Sadly there are nearly no development resources available to work on MemoryLifter at the moment, as the project is not funded by the initial company anymore, but feel free to create a new issue so if someone is developint new stuff for MemoryLifter it can be picked up.

regards
Jan 20, 2014 at 8:21 AM
CFI wrote:
Hello Virgil,

thanks for your feedback, but as already said in the other thread, at the moment MemoryLifter follows the rules given by Sebastian Leitner who defined it that way.
BUT in my opinion it would make very much sense to give the user the possibility to select some different behaviour like the one you suggested (optionaly - default should be Leitners algorithm).
Sorry, but NO, Leitner defines the behavior as I described. Exactly. Take that to the bank.

I know it because I was fortunate to read the entire book in Spanish, and understand some German, and have looked at the original book also.

Reloading box 1 after every promotion is a BIG mistake, for the reasons given. All you get is a bunch of hard cards in box 1 which hardly ever move up.
Jan 20, 2014 at 10:57 AM
Virgilio314 wrote:
Reloading box 1 after every promotion is a BIG mistake, for the reasons given. All you get is a bunch of hard cards in box 1 which hardly ever move up.
I think I did not understand your first post correctly then, because this DOES NOT happen. If this happens for you, you maybe found a bug - in that case could you send me your learning module so I can take a look?
Normally Box 1 is filled by wrong cards. If you answer a card correctly it is promoted from the pool to box two. Only if you answer the cards wrong you get asked cards from box 1 over and over again. I just pulled out Leitner book and read the chapter about that again and MemoryLifter behaves correctly (or at least should).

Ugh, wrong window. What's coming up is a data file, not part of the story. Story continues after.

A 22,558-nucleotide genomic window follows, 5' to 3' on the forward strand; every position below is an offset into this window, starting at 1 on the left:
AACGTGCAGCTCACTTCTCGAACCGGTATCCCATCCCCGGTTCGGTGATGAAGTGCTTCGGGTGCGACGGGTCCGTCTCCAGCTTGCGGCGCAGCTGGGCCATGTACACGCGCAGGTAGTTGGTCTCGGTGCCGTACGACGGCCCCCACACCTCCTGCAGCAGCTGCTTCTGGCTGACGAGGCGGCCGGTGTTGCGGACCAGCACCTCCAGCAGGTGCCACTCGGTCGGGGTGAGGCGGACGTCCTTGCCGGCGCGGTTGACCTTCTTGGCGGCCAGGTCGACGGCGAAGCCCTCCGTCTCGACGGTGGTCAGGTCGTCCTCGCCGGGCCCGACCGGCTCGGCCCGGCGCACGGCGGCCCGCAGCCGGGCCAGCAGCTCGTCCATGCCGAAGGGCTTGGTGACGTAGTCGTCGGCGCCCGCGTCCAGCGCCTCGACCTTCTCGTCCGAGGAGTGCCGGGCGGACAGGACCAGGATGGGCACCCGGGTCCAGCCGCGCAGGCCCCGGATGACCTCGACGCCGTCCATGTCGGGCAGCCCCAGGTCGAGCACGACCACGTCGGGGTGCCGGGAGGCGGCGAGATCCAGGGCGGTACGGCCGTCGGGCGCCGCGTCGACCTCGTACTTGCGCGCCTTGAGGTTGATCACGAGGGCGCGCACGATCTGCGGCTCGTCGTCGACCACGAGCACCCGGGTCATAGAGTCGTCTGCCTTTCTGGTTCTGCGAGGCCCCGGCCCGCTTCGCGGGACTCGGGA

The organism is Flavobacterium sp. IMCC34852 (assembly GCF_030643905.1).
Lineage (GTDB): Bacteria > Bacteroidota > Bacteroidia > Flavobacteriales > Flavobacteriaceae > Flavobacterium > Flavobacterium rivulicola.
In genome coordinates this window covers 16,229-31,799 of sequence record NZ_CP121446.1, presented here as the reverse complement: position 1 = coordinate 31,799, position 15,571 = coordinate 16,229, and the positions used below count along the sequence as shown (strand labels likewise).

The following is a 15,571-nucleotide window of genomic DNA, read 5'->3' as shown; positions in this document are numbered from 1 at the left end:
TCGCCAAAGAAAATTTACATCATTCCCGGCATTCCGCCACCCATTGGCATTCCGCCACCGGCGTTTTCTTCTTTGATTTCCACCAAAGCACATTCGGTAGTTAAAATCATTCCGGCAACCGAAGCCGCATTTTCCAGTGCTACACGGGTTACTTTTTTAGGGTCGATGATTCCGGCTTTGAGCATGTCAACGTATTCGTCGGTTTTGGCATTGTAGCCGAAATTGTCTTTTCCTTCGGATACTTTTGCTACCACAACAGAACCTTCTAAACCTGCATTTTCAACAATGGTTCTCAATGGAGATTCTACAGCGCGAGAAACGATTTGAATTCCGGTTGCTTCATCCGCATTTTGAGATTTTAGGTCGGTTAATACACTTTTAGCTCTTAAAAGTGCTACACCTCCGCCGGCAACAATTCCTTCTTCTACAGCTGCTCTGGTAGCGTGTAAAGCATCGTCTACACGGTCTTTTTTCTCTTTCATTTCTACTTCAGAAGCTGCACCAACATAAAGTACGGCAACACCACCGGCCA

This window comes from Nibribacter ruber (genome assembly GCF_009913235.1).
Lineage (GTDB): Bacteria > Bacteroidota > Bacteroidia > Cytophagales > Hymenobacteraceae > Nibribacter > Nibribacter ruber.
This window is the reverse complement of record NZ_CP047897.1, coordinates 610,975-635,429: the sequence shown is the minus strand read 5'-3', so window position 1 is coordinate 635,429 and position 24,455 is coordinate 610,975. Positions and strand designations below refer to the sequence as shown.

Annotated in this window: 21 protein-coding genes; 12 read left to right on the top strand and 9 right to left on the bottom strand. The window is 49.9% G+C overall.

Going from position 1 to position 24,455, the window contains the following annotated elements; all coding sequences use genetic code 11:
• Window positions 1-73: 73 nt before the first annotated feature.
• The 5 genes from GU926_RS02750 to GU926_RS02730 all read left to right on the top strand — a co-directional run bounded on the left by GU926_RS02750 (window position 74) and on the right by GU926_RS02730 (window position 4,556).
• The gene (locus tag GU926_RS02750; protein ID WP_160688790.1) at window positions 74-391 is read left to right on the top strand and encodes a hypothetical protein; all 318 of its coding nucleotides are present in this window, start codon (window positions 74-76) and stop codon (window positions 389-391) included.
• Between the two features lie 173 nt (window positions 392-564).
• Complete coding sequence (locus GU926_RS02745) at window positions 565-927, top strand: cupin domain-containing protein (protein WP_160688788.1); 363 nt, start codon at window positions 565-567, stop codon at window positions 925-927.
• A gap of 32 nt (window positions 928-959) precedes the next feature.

You need to keep the minor difference in mind: Leitner does not have a "pool", but puts everything into box 1 from the start. MemoryLifter uses the separate pool for new cards and only altered Leitners rule from "Ask cards from box 1 if no box is full" to "Ask cards from the pool if no box is full" which results in asking cards from box 1 only when box 1 is full.
If you think we are wrong here, I am open for a detailed discussion...

regards
Christoph
Jan 20, 2014 at 11:31 AM
Edited Jan 20, 2014 at 11:46 AM
CFI wrote:
Virgilio314 wrote:
Reloading box 1 after every promotion is a BIG mistake, for the reasons given. All you get is a bunch of hard cards in box 1 which hardly ever move up.
I think I did not understand your first post correctly then, because this DOES NOT happen.
Normally Box 1 is filled by wrong cards. If you answer a card correctly it is promoted from the pool to box two. Only if you answer the cards wrong you get asked cards from box 1 over and over again. I just pulled out Leitner book and read the chapter about that again and MemoryLifter behaves correctly (or at least should).